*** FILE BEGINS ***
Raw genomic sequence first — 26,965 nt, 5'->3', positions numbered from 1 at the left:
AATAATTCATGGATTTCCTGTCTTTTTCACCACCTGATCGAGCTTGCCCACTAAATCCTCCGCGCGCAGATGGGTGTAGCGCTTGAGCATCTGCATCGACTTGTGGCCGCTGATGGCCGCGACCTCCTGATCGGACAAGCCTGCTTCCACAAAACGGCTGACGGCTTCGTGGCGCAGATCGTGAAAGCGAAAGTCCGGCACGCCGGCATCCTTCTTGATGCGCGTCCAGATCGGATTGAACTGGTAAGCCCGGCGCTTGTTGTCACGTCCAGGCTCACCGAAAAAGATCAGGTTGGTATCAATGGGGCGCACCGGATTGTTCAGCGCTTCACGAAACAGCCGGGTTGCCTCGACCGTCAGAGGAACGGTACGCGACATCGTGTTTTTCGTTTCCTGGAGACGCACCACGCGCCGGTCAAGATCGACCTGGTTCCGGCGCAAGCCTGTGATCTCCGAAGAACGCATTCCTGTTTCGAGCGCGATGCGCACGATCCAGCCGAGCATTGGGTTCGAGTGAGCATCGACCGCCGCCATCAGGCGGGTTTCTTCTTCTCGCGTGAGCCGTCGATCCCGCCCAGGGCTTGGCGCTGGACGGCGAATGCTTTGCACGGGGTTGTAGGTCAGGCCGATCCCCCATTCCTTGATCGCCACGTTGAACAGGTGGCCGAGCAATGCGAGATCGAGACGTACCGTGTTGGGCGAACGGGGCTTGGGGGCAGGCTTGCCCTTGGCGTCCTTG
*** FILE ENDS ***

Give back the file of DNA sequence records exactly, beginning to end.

Raw genomic sequence first — 26,965 nt, 5'->3', positions numbered from 1 at the left:
AATAATTCATGGATTTCCTGTCTTTTTCACCACCTGATCGAGCTTGCCCACTAAATCCTCCGCGCGCAGATGGGTGTAGCGCTTGAGCATCTGCATCGACTTGTGGCCGCTGATGGCCGCGACCTCCTGATCGGACAAGCCTGCTTCCACAAAACGGCTGACGGCTTCGTGGCGCAGATCGTGAAAGCGAAAGTCCGGCACGCCGGCATCCTTCTTGATGCGCGTCCAGATCGGATTGAACTGGTAAGCCCGGCGCTTGTTGTCACGTCCAGGCTCACCGAAAAAGATCAGGTTGGTATCAATGGGGCGCACCGGATTGTTCAGCGCTTCACGAAACAGCCGGGTTGCCTCGACCGTCAGAGGAACGGTACGCGACATCGTGTTTTTCGTTTCCTGGAGACGCACCACGCGCCGGTCAAGATCGACCTGGTTCCGGCGCAAGCCTGTGATCTCCGAAGAACGCATTCCTGTTTCGAGCGCGATGCGCACGATCCAGCCGAGCATTGGGTTCGAGTGAGCATCGACCGCCGCCATCAGGCGGGTTTCTTCTTCTCGCGTGAGCCGTCGATCCCGCCCAGGGCTTGGCGCTGGACGGCGAATGCTTTGCACGGGGTTGTAGGTCAGGCCGATCCCCCATTCCTTGATCGCCACGTTGAACAGGTGGCCGAGCAATGCGAGATCGAGACGTACCGTGTTGGGCGAACGGGGCTTGGGGGCAGGCTTGCCCTTGGCGTCCTTG